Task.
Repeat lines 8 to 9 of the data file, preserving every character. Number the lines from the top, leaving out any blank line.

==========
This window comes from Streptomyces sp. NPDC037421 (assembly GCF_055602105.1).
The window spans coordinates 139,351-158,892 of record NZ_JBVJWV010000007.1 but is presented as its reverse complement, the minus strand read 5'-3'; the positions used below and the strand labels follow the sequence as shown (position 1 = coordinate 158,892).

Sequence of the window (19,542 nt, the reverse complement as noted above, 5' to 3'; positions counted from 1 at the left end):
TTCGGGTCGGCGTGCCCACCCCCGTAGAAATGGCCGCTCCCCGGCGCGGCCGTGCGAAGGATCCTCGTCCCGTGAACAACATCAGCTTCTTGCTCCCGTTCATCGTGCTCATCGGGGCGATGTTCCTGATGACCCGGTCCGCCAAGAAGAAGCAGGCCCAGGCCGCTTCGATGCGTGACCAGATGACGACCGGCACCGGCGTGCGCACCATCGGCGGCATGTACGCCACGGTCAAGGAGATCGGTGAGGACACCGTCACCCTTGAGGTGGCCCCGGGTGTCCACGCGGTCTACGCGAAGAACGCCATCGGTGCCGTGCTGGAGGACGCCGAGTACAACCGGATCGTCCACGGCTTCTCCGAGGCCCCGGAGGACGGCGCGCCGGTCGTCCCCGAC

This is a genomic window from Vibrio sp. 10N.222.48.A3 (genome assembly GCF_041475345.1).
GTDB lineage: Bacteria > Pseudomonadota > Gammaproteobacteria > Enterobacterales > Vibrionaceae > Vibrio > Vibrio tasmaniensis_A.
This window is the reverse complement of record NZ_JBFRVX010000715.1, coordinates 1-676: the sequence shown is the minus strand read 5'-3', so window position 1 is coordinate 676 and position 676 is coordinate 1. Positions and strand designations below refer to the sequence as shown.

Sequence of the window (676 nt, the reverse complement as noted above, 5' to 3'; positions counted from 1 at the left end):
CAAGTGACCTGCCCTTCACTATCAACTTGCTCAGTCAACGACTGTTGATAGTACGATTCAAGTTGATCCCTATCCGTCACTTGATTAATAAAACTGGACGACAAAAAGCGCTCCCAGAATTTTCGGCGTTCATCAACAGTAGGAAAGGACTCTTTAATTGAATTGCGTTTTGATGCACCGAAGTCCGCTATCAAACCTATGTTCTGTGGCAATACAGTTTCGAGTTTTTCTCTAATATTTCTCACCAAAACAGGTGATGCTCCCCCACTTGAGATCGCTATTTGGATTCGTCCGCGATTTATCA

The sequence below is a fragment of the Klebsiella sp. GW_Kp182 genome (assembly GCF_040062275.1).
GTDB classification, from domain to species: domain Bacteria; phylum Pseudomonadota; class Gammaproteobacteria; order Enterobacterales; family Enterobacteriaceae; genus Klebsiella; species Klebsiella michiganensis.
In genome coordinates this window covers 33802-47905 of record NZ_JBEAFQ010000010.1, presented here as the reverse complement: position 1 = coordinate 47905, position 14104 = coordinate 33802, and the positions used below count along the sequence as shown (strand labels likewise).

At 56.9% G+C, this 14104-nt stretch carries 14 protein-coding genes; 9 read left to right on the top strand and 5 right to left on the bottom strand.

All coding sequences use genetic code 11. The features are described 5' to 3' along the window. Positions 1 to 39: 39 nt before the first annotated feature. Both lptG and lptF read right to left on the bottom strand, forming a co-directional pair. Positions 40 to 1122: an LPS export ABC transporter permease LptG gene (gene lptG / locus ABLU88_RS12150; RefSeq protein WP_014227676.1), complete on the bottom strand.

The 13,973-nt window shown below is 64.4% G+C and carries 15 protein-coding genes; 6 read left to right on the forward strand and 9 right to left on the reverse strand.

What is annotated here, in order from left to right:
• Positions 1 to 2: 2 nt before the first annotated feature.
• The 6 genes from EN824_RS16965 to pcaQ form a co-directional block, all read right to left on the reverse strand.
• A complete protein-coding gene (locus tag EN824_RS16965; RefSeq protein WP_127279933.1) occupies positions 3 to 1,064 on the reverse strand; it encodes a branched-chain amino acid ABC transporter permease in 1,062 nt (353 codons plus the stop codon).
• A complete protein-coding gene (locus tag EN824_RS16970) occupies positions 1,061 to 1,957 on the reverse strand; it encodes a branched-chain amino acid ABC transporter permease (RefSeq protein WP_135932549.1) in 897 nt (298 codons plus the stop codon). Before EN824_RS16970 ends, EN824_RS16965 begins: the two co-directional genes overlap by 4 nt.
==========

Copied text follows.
Sequence of the window (676 nt, the reverse complement as noted above, 5' to 3'; positions counted from 1 at the left end):
CAAGTGACCTGCCCTTCACTATCAACTTGCTCAGTCAACGACTGTTGATAGTACGATTCAAGTTGATCCCTATCCGTCACTTGATTAATAAAACTGGACGACAAAAAGCGCTCCCAGAATTTTCGGCGTTCATCAACAGTAGGAAAGGACTCTTTAATTGAATTGCGTTTTGATGCACCGAAGTCCGCTATCAAACCTATGTTCTGTGGCAATACAGTTTCGAGTTTTTCTCTAATATTTCTCACCAAAACAGGTGATGCTCCCCCACTTGAGATCGCTATTTGGATTCGTCCGCGATTTATCA